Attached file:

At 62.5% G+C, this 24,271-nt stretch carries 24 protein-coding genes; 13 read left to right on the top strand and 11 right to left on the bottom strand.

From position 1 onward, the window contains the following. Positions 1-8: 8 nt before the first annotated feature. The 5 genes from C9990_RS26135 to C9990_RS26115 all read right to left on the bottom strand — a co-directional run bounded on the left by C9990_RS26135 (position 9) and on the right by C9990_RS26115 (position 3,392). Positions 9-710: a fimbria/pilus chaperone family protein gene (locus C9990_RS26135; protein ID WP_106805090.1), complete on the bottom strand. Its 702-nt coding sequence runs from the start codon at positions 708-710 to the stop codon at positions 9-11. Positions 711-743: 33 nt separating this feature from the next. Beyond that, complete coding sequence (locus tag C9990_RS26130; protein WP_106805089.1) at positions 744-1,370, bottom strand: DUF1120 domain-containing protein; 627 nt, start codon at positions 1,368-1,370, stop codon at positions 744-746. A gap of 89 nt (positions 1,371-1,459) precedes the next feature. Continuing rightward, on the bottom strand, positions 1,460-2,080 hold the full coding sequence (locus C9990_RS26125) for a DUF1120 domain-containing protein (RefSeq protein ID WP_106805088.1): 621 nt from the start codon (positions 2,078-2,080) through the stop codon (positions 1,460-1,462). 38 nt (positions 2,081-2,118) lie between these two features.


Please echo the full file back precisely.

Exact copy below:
At 62.5% G+C, this 24,271-nt stretch carries 24 protein-coding genes; 13 read left to right on the top strand and 11 right to left on the bottom strand.

From position 1 onward, the window contains the following. Positions 1-8: 8 nt before the first annotated feature. The 5 genes from C9990_RS26135 to C9990_RS26115 all read right to left on the bottom strand — a co-directional run bounded on the left by C9990_RS26135 (position 9) and on the right by C9990_RS26115 (position 3,392). Positions 9-710: a fimbria/pilus chaperone family protein gene (locus C9990_RS26135; protein ID WP_106805090.1), complete on the bottom strand. Its 702-nt coding sequence runs from the start codon at positions 708-710 to the stop codon at positions 9-11. Positions 711-743: 33 nt separating this feature from the next. Beyond that, complete coding sequence (locus tag C9990_RS26130; protein WP_106805089.1) at positions 744-1,370, bottom strand: DUF1120 domain-containing protein; 627 nt, start codon at positions 1,368-1,370, stop codon at positions 744-746. A gap of 89 nt (positions 1,371-1,459) precedes the next feature. Continuing rightward, on the bottom strand, positions 1,460-2,080 hold the full coding sequence (locus C9990_RS26125) for a DUF1120 domain-containing protein (RefSeq protein ID WP_106805088.1): 621 nt from the start codon (positions 2,078-2,080) through the stop codon (positions 1,460-1,462). 38 nt (positions 2,081-2,118) lie between these two features.